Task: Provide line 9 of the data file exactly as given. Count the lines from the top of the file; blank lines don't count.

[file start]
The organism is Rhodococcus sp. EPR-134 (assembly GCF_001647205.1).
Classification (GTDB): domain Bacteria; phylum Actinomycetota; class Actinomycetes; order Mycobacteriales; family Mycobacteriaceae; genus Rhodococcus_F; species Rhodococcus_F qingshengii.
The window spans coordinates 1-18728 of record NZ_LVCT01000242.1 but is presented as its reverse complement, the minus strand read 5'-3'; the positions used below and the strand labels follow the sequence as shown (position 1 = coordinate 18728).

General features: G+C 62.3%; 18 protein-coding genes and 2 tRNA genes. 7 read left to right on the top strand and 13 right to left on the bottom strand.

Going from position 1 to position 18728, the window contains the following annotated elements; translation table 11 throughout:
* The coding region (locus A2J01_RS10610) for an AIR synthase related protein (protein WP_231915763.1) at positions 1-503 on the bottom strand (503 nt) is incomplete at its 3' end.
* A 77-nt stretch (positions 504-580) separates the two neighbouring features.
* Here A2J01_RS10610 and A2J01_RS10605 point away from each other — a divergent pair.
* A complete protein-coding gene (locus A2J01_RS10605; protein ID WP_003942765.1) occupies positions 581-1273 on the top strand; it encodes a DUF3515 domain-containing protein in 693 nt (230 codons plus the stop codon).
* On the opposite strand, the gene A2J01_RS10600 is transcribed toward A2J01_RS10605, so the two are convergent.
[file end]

* A complete protein-coding gene (locus A2J01_RS10605; protein ID WP_003942765.1) occupies positions 581-1273 on the top strand; it encodes a DUF3515 domain-containing protein in 693 nt (230 codons plus the stop codon).